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Chewing is a natural and normal dog behavior and can often be confined to appropriate outlets, such as toys and bones. However, chewing and scratching that is destructive to your home and property is unhealthy behavior and unsafe for your dog. Destructive behavior may be caused by lack of exercise or training, or it may be a sign of a larger psychological problem.
Destructive behavior in dogs is fairly common and can be normal behavior (playing/exploring) or associated with anxiety due to boredom from lack of exercise and/or confinement, being separated from a family member, loud noises (thunder, fireworks), and being an obsessive-compulsive individual. As implied, destructive behavior includes any action that is harmful to the dog or the household. That can include self chewing/licking, chewing/digging household items or structures (doors, furniture, drapes, clothing etc.) and soiling in the house.
Coprophagia - the act of defecting and then consuming all or some of the excrement
or proper training can result in a dog with excess energy and/or the inability to resist destroying property.
manifests itself in excessively repetitive behaviors that serve no function and can often be destructive. These include excessive licking, pacing, staring, self-mutilation, tail-chasing, and pica. OCD in dogs may be caused by discomfort due to an illness, excessive periods of kenneling and confinement, environmental stress, or a neurochemical imbalance.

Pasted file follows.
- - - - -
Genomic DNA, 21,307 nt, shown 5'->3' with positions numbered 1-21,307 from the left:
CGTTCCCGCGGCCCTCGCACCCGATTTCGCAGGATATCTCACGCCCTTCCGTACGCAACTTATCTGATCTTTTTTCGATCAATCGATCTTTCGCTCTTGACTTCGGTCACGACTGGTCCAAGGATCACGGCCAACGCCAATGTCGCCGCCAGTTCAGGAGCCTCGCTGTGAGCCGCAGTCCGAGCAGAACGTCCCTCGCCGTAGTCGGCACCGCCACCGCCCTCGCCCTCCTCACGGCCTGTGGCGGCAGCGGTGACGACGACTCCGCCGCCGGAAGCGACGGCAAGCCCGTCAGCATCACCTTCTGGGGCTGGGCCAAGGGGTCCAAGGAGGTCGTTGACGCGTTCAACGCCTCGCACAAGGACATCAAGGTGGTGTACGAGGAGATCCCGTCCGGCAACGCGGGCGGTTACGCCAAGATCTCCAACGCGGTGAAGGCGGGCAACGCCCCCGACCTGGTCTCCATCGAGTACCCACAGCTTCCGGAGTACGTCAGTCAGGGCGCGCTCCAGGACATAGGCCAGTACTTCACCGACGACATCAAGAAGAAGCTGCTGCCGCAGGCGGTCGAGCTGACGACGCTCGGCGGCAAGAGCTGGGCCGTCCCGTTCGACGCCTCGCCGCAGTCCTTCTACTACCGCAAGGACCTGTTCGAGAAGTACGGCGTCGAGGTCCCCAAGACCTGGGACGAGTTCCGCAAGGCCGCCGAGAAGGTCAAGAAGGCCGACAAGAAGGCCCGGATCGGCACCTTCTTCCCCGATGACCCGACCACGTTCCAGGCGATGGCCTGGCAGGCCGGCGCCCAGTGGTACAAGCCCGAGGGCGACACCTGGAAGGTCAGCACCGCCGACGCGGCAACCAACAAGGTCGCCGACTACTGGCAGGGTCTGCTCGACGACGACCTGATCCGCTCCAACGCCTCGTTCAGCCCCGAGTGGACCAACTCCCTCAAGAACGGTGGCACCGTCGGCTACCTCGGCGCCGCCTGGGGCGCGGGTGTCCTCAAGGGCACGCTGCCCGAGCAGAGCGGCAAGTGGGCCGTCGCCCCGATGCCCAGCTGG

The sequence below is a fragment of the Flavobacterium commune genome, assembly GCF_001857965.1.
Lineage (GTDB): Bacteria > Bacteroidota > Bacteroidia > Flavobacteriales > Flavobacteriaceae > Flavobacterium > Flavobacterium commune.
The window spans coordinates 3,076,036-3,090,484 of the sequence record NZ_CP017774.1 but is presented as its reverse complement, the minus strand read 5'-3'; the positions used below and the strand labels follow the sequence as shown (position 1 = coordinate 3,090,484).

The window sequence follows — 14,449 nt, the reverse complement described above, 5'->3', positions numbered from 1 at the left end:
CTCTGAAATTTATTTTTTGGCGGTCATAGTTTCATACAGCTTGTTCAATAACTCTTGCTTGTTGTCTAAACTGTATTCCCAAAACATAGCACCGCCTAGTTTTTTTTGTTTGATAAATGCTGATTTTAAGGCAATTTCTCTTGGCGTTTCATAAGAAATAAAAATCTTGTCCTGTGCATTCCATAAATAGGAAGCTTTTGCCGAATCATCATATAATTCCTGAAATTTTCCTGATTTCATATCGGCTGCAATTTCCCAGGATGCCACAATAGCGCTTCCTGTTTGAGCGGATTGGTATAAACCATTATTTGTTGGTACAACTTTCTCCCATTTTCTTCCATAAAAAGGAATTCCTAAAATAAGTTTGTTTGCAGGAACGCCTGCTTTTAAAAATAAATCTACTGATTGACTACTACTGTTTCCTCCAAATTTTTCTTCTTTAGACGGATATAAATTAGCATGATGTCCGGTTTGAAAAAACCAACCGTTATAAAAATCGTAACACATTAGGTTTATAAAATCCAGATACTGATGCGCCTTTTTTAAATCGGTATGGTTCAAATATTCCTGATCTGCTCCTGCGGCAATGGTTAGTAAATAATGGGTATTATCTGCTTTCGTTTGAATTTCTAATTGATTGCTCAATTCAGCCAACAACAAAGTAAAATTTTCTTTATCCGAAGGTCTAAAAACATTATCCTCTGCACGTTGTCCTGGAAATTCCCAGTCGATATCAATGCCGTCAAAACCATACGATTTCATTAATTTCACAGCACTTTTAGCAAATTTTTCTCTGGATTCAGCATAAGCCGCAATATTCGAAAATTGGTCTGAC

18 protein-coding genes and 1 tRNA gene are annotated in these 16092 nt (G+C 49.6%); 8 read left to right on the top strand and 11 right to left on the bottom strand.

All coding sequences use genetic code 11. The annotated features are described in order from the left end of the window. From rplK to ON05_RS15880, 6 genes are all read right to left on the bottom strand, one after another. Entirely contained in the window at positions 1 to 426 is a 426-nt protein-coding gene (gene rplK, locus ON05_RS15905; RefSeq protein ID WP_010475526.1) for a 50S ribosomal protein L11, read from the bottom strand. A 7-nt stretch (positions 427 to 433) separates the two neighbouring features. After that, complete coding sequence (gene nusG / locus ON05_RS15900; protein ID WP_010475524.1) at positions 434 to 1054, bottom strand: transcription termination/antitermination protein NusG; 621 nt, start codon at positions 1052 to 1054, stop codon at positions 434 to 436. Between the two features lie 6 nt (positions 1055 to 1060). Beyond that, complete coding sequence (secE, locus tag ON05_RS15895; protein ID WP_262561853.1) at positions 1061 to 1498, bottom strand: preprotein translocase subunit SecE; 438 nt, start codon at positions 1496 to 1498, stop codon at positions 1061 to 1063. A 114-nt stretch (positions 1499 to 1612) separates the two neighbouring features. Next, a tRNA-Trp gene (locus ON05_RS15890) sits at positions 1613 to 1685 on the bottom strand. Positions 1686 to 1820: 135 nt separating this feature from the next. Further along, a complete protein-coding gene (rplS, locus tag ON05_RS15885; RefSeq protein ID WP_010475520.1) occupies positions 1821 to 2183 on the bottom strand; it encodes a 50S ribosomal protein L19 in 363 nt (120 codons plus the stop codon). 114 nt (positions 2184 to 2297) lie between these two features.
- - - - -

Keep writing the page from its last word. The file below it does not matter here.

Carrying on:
anxiety is a result of hyper-attachment of the dog to its owner and is often seen in dogs adopted from rescue groups that have previously experienced trauma, or adult dogs accustomed to spending all of their time with their owner adjusting to a new schedule. Anxiety over being left alone is manifested in destruction of the owners’ property (clothes, shoes), incessant barking or howling, housesoiling, and damage to door or crate in an attempt to escape.
such as fear of thunderstorms or fear of loud noises can lead to destructive behavior in the dog’s attempt to cope. When the fear is triggered, the dog may pace, shiver, hide, or pant and subsequently destroy property in an attempt to calm itself or get to a spot it perceives as safe (knocking over a lamp to get to a certain corner of the room, etc.).
As with any behavioral issue, you will need to provide the veterinarian with your dog’s health history as well as comprehensive descriptions of your dog’s activity level, environment, training history, and behavioral issues. It is important to inform the veterinarian how long the behavior has been an issue, if it has been getting better or worse, and whether is happens when you are present, when you are not, or at all times. Many times a Veterinary Behaviorist (a certified specialist in animal behavior) is needed to diagnose and recommend treatments.
The veterinarian will conduct a comprehensive round of tests in order to identify possible underlying causes of your dog’s behavior. These include a blood sample to be analyzed for a complete blood count, which checks for abnormalities in red and white blood cell count as well as platelet and hemoglobin; a chemical blood profile, which measures blood sugar, blood proteins, electrolytes, and thyroid hormone level; and a urinalysis.